The study relates to nursing in that nurses have a role in enhancing the health and wellbeing of women experiencing IPV. Being in the frontline of care, nurses are in the position to elicit information on IPV and facilitate its management. Moreover, nurse managers have the capacity and authority to initiate policy changes, educate staff nurses and formulate practice guidelines in compliance with present recommendations. In summarizing what is known about IPV among pregnant women, the paper provides comprehensive information which can guide practice and allows gaps in information to be identified.
The author holds the opinion that routine screening must be implemented along with interventions if these are warranted and to this end, provider training and research-based guidelines must be addressed. (Bailey, 2010). Although I agree that pregnant IPV is a significant issue, having training and guidelines are not enough to support nursing care in this area. With current nurse-patient ratios, nurses often experience work overload. They lack the time to investigate especially since the issue is a sensitive one. Rapport needs to be developed in order for patients to have enough trust to open up about the abuse. With time constraints, assessment and management cannot be accomplished. Therefore, training and practice guidelines should be within the context of sufficient staffing.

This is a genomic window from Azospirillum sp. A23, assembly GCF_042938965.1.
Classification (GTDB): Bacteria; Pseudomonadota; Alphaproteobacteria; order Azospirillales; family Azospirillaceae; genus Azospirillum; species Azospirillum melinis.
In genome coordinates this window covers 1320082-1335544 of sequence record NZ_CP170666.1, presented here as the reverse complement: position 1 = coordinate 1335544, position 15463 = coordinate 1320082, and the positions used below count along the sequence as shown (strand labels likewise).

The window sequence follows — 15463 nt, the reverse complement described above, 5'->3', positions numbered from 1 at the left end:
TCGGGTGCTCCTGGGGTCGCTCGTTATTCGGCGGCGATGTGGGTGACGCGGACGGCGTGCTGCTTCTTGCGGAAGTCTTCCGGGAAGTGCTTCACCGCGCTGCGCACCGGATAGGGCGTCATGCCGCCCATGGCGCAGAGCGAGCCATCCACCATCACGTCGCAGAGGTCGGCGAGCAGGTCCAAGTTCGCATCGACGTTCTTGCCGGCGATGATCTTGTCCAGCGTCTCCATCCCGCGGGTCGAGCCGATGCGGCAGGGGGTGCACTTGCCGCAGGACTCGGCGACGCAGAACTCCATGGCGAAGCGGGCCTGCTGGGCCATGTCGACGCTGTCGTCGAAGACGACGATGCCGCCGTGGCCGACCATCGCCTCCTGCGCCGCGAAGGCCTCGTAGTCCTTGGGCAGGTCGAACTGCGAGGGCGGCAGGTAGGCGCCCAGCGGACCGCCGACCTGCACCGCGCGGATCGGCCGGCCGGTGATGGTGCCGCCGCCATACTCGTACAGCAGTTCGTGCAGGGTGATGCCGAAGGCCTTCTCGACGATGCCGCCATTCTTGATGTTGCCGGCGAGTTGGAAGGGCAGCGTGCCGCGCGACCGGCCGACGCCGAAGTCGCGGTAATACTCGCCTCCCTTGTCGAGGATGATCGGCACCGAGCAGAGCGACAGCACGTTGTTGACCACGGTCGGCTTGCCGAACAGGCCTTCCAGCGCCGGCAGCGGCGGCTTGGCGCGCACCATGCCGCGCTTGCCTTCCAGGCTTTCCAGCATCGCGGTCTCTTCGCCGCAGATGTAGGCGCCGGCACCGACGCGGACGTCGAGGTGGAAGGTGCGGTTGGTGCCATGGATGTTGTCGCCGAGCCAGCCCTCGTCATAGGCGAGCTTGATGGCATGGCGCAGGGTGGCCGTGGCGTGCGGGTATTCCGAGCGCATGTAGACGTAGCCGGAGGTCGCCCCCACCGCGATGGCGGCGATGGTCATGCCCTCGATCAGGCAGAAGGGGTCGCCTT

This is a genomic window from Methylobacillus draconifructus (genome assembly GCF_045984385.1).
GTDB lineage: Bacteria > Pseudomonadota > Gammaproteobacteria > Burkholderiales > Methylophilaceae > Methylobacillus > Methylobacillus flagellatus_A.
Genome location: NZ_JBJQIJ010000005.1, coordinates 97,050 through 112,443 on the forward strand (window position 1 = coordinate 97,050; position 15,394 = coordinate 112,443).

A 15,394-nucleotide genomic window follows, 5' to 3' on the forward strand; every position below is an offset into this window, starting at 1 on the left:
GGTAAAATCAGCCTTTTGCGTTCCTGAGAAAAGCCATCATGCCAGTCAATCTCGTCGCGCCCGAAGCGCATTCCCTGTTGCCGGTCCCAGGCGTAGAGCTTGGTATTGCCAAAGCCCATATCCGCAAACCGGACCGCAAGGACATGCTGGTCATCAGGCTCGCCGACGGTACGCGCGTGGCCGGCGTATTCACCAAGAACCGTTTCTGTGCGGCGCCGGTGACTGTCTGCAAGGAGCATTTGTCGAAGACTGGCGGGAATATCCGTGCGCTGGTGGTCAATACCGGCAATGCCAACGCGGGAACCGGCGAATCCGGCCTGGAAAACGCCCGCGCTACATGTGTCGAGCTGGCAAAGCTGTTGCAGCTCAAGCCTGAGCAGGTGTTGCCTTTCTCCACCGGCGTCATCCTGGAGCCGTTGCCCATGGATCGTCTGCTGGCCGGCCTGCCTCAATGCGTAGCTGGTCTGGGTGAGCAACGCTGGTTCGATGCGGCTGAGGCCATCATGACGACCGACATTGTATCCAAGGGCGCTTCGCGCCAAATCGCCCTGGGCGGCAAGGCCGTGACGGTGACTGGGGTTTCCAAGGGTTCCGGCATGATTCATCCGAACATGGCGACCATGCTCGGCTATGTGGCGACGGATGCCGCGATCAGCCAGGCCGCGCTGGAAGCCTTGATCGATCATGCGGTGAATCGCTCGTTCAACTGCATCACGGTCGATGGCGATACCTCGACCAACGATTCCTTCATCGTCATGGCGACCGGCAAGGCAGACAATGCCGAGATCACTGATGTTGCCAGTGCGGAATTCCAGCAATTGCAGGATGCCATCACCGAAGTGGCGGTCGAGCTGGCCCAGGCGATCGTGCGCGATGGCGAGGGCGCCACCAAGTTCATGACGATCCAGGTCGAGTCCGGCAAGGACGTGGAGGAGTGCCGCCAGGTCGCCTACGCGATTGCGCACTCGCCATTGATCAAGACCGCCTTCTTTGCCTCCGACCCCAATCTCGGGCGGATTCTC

On the whole, the paper is descriptive and very informative covering the definitions of IPV, its prevalence among women in general and among pregnant women in particular, the risk factors, the effects on pregnancy outcomes and how these take place, current recommendations, screening practices, provider attitudes, screening tools, and management. The author is a physician but the content of the article is also useful to nurses. The paper underscores the need for further studies from the perspective of nurses in the areas of enhancing practice through the generation of research evidence on the efficacy of interventions, and also organizational changes so that policies and systems support nursing care for IPV.
Bailey, B.A. (2010). Partner violence during pregnancy: prevalence, effects, screening and management. International Journal of Women’s Health, 2010(2), 183-197.